And action that depresses A Level scores has consequences for David Willetts’ unrestricted AAB market for student number expansion by universities in England, with some universities finding the pool of AAB candidates available depressed below their expectations.

This is not joined-up policy-making.

When we met in summer 2010 I told Michael Gove that one of the advantages of devolution was that it allowed England to be a laboratory for experiments.

It is clear that things are moving fast. We will, inevitably now I think, end up with largely separate exam systems in Scotland, Wales, England and Northern Ireland. It is a pity that we have come to this point as a result of hasty decisions and soundbites from the UK Government, and not as a result of a considered, evidence-informed debate on what would be in the best interest of all our learners. 

Leighton Andrews AM is the Minister for Education and Skills in the Welsh Government

Michael Gove with new education minister David Laws. Photograph: Getty Images
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Why Theresa May can't end speculation of an early general election

Both Conservative and Labour MPs regard a contest next year as the solution to their problems. 

One of Theresa May’s first acts as a Conservative leadership candidate was to rule out an early general election. After a tumultuous 2015 contest and the EU referendum, her view was that the country required a period of stability (a view shared by voters). Many newly-elected Tory MPs, fearful of a Brexit-inspired Ukip or Liberal Democrat surge, supported her on this condition.

After entering Downing Street, May reaffirmed her stance. “The Prime Minister could not have been clearer,” a senior source told me. “There won’t be an early election.” Maintaining this pledge is an important part of May’s straight-talking image.

But though No.10 has wisely avoided publicly contemplating an election (unlike Gordon Brown), the question refuses to die. The Conservatives have a majority of just 12 - the smallest of any single-party government since 1974 - and, as David Cameron found, legislative defeats almost inevitably follow. May’s vow to lift the ban on new grammar schools looks to many like an unachievable task. Former education secretary Nicky Morgan and former business minister Anna Soubry are among the Tories leading the charge against the measure (which did not feature in the 2015 Conservative manifesto).  

To this problem, an early election appears to be the solution. The Tories retain a substantial opinion poll lead over Labour, the most divided opposition in recent history. An election victory would give May the mandate for new policies that she presently lacks.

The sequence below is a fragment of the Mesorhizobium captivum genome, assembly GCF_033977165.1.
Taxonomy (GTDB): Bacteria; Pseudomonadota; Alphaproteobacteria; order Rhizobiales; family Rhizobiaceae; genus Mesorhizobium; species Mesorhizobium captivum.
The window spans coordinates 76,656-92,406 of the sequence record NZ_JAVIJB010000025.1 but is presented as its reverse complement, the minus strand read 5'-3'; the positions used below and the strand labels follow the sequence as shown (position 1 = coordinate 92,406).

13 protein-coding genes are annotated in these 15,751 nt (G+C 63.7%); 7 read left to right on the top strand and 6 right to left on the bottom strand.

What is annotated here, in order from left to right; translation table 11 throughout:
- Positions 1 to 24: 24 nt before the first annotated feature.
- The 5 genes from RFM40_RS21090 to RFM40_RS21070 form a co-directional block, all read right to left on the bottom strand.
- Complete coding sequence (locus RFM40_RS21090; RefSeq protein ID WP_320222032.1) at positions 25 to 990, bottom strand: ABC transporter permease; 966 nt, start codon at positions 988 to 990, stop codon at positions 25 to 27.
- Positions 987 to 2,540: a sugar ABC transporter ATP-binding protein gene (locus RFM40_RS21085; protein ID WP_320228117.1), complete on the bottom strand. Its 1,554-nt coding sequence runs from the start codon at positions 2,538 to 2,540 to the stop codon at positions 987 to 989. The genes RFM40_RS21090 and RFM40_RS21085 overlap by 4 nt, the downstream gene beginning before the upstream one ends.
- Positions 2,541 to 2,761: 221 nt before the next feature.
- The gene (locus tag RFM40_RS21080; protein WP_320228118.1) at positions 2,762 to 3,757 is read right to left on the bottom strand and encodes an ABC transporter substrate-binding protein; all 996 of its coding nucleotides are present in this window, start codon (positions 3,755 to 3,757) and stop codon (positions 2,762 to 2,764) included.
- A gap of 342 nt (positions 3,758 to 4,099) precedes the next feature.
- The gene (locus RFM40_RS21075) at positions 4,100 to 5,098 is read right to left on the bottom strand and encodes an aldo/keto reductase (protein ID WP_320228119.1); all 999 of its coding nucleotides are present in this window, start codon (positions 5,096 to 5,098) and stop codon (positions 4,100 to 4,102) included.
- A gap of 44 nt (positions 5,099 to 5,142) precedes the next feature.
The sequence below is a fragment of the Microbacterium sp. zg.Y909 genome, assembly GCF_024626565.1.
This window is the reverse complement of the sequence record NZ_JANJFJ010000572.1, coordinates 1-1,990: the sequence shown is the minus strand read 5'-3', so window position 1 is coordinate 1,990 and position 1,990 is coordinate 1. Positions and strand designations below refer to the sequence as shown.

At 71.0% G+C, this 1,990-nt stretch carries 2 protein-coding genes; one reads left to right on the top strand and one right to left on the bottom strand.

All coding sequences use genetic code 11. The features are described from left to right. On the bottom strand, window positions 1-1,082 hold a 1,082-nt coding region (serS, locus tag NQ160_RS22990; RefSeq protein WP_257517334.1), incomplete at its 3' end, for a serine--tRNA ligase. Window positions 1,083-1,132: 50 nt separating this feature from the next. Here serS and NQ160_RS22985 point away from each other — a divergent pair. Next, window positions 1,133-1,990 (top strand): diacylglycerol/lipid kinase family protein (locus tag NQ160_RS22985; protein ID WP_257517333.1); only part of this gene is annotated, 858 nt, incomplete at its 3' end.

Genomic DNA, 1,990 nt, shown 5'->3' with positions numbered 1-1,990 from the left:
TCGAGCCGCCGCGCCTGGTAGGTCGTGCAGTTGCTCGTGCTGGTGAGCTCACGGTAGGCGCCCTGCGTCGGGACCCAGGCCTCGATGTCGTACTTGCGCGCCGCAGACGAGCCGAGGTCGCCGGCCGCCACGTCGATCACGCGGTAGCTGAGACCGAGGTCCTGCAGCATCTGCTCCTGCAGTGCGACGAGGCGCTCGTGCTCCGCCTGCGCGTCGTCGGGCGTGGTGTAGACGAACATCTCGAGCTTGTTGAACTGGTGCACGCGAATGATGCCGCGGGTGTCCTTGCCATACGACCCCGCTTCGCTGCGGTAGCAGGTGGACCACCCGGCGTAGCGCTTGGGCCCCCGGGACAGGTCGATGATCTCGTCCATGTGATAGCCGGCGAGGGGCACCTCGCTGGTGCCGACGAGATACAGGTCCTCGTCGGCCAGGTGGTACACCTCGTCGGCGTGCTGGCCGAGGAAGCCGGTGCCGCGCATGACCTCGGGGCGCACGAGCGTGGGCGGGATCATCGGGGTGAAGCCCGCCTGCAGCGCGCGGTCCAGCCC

“I don’t believe Theresa May wishes to hold an early election which there is evidence that the country doesn’t want and which, given the current state of the Labour Party, might be seen as opportunistic,” Nigel Lawson told today’s Times“If, however, the government were to find that it couldn’t get its legislation through the House of Commons, then a wholly new situation would arise.”

It is not only Conservatives who are keeping the possibility of an early election alive. Many Labour MPs are pleading for one in the belief that it would end Jeremy Corbyn’s leadership. An early contest would also pre-empt the boundary changes planned in 2018, which are forecast to cost the party 23 seats.

For Corbyn, the possibility of an election is a vital means of disciplining MPs. Allies also hope that the failed revolt against his leadership, which Labour members blame for the party’s unpopularity, would allow him to remain leader even if defeated.

Unlike her predecessors, May faces the obstacle of the Fixed-Term Parliaments Act (under which the next election will be on 7 May 2020). Yet it is not an insurmountable one. The legislation can be suspended with the backing of two-thirds of MPs, or through a vote of no confidence in the government. Alternatively, the act could simply be repealed or amended. Labour and the Liberal Democrats, who have demanded an early election, would struggle to resist May if she called their bluff.

To many, it simply looks like an offer too good to refuse. Which is why, however hard May swats this fly, it will keep coming back. 

George Eaton is political editor of the New Statesman.